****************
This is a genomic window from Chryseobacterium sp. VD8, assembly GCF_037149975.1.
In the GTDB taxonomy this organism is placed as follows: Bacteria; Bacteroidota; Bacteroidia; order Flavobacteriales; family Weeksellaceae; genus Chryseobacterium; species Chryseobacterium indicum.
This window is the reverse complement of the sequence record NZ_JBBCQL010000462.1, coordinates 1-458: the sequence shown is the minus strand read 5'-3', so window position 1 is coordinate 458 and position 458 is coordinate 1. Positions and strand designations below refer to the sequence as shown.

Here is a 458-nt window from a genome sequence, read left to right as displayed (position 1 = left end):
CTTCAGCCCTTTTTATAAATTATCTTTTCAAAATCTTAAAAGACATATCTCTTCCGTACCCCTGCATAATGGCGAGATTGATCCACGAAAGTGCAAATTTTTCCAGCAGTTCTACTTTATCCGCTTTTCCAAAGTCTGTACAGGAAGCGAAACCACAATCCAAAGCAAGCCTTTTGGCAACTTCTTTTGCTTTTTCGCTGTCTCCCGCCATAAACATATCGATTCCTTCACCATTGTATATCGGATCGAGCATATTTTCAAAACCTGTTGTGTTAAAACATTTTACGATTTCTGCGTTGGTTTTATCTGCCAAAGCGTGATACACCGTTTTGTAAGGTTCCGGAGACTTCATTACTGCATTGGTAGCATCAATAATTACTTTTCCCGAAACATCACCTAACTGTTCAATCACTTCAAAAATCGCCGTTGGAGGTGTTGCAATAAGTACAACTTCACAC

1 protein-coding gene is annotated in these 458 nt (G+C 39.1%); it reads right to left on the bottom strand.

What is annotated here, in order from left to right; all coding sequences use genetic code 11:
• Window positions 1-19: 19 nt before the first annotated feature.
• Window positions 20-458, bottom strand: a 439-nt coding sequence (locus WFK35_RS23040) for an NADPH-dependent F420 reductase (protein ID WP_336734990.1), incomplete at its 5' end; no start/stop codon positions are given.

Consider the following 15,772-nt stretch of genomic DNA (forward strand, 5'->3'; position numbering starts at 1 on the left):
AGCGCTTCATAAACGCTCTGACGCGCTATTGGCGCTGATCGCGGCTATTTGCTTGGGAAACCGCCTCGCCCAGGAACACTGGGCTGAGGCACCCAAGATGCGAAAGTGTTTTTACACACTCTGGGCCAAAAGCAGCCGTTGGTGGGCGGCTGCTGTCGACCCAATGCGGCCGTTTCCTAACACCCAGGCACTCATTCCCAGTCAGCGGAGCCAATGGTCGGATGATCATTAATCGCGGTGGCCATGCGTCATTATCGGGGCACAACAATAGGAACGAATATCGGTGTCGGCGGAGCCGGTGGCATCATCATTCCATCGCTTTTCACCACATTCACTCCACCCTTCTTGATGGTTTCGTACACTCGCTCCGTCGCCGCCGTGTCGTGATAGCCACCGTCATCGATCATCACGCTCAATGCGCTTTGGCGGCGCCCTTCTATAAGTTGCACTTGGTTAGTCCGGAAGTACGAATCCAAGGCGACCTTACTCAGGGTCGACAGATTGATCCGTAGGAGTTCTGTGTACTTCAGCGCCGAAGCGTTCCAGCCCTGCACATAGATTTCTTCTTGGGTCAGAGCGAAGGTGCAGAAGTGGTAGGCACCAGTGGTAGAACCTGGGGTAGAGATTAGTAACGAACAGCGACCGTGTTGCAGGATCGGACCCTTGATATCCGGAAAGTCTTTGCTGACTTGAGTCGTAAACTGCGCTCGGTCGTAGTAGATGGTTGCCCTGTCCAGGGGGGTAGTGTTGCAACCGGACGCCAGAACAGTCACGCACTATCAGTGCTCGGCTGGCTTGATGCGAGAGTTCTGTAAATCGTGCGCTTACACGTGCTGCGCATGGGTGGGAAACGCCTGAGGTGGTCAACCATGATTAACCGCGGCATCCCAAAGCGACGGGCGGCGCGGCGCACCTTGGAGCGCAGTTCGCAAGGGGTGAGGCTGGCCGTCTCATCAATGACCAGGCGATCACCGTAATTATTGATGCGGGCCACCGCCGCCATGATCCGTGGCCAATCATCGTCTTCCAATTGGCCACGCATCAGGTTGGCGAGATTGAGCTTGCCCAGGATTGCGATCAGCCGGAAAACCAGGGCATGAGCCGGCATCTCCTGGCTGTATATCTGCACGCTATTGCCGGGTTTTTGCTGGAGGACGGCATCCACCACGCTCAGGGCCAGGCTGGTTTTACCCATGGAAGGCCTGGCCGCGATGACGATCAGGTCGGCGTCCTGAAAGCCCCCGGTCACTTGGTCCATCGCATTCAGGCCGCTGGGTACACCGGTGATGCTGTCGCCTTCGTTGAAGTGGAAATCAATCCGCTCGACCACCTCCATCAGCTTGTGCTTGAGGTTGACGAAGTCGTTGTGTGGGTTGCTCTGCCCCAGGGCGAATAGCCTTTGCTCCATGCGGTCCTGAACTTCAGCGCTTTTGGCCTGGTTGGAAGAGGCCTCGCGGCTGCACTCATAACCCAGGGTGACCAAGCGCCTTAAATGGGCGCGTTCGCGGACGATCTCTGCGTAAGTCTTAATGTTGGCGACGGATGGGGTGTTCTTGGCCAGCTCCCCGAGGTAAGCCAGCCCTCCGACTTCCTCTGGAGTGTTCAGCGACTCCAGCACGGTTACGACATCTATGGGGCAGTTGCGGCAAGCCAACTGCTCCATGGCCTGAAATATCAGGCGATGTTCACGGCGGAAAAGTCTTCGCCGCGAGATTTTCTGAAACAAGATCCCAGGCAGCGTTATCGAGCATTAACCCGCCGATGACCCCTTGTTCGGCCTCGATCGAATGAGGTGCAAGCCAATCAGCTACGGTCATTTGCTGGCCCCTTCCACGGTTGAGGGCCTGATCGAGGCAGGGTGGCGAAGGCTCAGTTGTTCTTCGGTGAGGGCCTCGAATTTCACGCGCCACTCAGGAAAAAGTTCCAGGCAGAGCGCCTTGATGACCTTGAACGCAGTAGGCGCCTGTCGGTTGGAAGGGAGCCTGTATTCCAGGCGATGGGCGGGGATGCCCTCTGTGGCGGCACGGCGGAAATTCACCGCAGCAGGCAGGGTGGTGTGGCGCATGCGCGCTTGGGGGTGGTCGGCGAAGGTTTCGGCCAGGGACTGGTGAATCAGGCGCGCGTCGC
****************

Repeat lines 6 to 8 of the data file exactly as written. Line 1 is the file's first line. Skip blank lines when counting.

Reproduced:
1 protein-coding gene is annotated in these 458 nt (G+C 39.1%); it reads right to left on the bottom strand.

What is annotated here, in order from left to right; all coding sequences use genetic code 11:
• Window positions 1-19: 19 nt before the first annotated feature.